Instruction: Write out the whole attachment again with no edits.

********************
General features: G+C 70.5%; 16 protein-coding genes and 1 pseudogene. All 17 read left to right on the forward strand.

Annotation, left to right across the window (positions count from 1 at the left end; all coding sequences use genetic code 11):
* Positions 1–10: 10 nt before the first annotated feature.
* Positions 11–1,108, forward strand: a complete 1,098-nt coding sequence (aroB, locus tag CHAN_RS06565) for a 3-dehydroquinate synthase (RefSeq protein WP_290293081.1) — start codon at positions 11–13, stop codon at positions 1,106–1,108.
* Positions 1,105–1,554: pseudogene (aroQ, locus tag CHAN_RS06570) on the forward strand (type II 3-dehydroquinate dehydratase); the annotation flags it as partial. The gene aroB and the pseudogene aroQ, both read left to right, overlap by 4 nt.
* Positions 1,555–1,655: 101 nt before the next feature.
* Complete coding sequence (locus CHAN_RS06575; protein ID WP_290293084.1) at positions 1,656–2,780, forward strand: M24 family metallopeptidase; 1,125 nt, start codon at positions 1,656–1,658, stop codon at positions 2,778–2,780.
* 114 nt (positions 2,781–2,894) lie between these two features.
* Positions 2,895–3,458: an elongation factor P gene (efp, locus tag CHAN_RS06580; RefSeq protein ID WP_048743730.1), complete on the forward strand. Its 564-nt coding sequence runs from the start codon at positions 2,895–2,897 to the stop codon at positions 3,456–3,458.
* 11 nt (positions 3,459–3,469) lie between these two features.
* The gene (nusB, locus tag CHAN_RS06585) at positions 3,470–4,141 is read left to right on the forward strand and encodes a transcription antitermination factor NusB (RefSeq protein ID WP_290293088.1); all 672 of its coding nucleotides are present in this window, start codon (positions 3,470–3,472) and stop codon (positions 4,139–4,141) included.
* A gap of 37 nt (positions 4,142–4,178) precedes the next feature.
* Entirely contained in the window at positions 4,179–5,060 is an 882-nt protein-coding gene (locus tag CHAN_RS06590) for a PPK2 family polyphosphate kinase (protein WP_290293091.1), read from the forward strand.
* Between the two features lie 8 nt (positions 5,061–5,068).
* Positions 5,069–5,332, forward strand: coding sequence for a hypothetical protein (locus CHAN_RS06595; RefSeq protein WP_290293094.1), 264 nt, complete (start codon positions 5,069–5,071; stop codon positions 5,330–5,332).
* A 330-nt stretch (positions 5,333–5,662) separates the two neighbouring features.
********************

General features: G+C 70.5%; 16 protein-coding genes and 1 pseudogene. All 17 read left to right on the forward strand.

Annotation, left to right across the window (positions count from 1 at the left end; all coding sequences use genetic code 11):
* Positions 1–10: 10 nt before the first annotated feature.
* Positions 11–1,108, forward strand: a complete 1,098-nt coding sequence (aroB, locus tag CHAN_RS06565) for a 3-dehydroquinate synthase (RefSeq protein WP_290293081.1) — start codon at positions 11–13, stop codon at positions 1,106–1,108.
* Positions 1,105–1,554: pseudogene (aroQ, locus tag CHAN_RS06570) on the forward strand (type II 3-dehydroquinate dehydratase); the annotation flags it as partial. The gene aroB and the pseudogene aroQ, both read left to right, overlap by 4 nt.
* Positions 1,555–1,655: 101 nt before the next feature.
* Complete coding sequence (locus CHAN_RS06575; protein ID WP_290293084.1) at positions 1,656–2,780, forward strand: M24 family metallopeptidase; 1,125 nt, start codon at positions 1,656–1,658, stop codon at positions 2,778–2,780.
* 114 nt (positions 2,781–2,894) lie between these two features.
* Positions 2,895–3,458: an elongation factor P gene (efp, locus tag CHAN_RS06580; RefSeq protein ID WP_048743730.1), complete on the forward strand. Its 564-nt coding sequence runs from the start codon at positions 2,895–2,897 to the stop codon at positions 3,456–3,458.
* 11 nt (positions 3,459–3,469) lie between these two features.
* The gene (nusB, locus tag CHAN_RS06585) at positions 3,470–4,141 is read left to right on the forward strand and encodes a transcription antitermination factor NusB (RefSeq protein ID WP_290293088.1); all 672 of its coding nucleotides are present in this window, start codon (positions 3,470–3,472) and stop codon (positions 4,139–4,141) included.
* A gap of 37 nt (positions 4,142–4,178) precedes the next feature.
* Entirely contained in the window at positions 4,179–5,060 is an 882-nt protein-coding gene (locus tag CHAN_RS06590) for a PPK2 family polyphosphate kinase (protein WP_290293091.1), read from the forward strand.
* Between the two features lie 8 nt (positions 5,061–5,068).
* Positions 5,069–5,332, forward strand: coding sequence for a hypothetical protein (locus CHAN_RS06595; RefSeq protein WP_290293094.1), 264 nt, complete (start codon positions 5,069–5,071; stop codon positions 5,330–5,332).
* A 330-nt stretch (positions 5,333–5,662) separates the two neighbouring features.